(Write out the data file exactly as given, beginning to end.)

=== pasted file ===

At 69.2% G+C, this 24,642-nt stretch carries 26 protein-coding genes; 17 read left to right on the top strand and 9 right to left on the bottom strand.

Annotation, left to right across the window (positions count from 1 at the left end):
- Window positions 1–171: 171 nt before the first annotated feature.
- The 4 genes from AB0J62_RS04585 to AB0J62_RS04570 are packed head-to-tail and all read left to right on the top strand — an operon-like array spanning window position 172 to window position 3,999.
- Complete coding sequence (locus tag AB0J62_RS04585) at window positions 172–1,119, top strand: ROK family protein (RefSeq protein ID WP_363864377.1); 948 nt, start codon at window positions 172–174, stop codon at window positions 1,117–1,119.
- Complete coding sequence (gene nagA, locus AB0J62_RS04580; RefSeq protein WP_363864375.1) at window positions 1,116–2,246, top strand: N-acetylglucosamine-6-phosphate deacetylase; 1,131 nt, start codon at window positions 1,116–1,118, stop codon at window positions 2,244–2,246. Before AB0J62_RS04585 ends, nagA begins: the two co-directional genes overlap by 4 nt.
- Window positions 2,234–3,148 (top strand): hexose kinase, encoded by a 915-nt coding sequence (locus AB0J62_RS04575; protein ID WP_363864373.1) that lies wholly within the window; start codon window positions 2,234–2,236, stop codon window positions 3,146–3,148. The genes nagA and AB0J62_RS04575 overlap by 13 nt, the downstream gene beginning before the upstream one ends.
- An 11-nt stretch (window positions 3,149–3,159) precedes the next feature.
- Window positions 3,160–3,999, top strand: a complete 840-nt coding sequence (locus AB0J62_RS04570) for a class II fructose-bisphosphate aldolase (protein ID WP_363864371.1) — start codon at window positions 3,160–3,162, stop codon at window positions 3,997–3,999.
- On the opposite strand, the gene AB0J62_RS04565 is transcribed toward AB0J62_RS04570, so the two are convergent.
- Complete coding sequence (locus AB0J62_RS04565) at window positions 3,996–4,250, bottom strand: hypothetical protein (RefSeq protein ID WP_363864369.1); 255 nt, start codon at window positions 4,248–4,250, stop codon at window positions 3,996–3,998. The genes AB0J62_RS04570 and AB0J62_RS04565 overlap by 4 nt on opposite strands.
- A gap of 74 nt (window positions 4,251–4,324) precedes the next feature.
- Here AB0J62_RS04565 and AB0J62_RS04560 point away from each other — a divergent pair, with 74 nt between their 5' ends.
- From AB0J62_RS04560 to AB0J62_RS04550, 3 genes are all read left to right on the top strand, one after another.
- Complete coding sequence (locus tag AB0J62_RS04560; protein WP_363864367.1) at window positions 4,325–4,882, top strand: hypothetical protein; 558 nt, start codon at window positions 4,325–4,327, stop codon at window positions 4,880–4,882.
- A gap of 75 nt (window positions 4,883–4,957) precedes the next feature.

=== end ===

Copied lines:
At 69.2% G+C, this 24,642-nt stretch carries 26 protein-coding genes; 17 read left to right on the top strand and 9 right to left on the bottom strand.

Annotation, left to right across the window (positions count from 1 at the left end):
- Window positions 1–171: 171 nt before the first annotated feature.
- The 4 genes from AB0J62_RS04585 to AB0J62_RS04570 are packed head-to-tail and all read left to right on the top strand — an operon-like array spanning window position 172 to window position 3,999.
- Complete coding sequence (locus tag AB0J62_RS04585) at window positions 172–1,119, top strand: ROK family protein (RefSeq protein ID WP_363864377.1); 948 nt, start codon at window positions 172–174, stop codon at window positions 1,117–1,119.
- Complete coding sequence (gene nagA, locus AB0J62_RS04580; RefSeq protein WP_363864375.1) at window positions 1,116–2,246, top strand: N-acetylglucosamine-6-phosphate deacetylase; 1,131 nt, start codon at window positions 1,116–1,118, stop codon at window positions 2,244–2,246. Before AB0J62_RS04585 ends, nagA begins: the two co-directional genes overlap by 4 nt.
- Window positions 2,234–3,148 (top strand): hexose kinase, encoded by a 915-nt coding sequence (locus AB0J62_RS04575; protein ID WP_363864373.1) that lies wholly within the window; start codon window positions 2,234–2,236, stop codon window positions 3,146–3,148. The genes nagA and AB0J62_RS04575 overlap by 13 nt, the downstream gene beginning before the upstream one ends.
- An 11-nt stretch (window positions 3,149–3,159) precedes the next feature.
- Window positions 3,160–3,999, top strand: a complete 840-nt coding sequence (locus AB0J62_RS04570) for a class II fructose-bisphosphate aldolase (protein ID WP_363864371.1) — start codon at window positions 3,160–3,162, stop codon at window positions 3,997–3,999.
- On the opposite strand, the gene AB0J62_RS04565 is transcribed toward AB0J62_RS04570, so the two are convergent.
- Complete coding sequence (locus AB0J62_RS04565) at window positions 3,996–4,250, bottom strand: hypothetical protein (RefSeq protein ID WP_363864369.1); 255 nt, start codon at window positions 4,248–4,250, stop codon at window positions 3,996–3,998. The genes AB0J62_RS04570 and AB0J62_RS04565 overlap by 4 nt on opposite strands.
- A gap of 74 nt (window positions 4,251–4,324) precedes the next feature.
- Here AB0J62_RS04565 and AB0J62_RS04560 point away from each other — a divergent pair, with 74 nt between their 5' ends.
- From AB0J62_RS04560 to AB0J62_RS04550, 3 genes are all read left to right on the top strand, one after another.
- Complete coding sequence (locus tag AB0J62_RS04560; protein WP_363864367.1) at window positions 4,325–4,882, top strand: hypothetical protein; 558 nt, start codon at window positions 4,325–4,327, stop codon at window positions 4,880–4,882.
- A gap of 75 nt (window positions 4,883–4,957) precedes the next feature.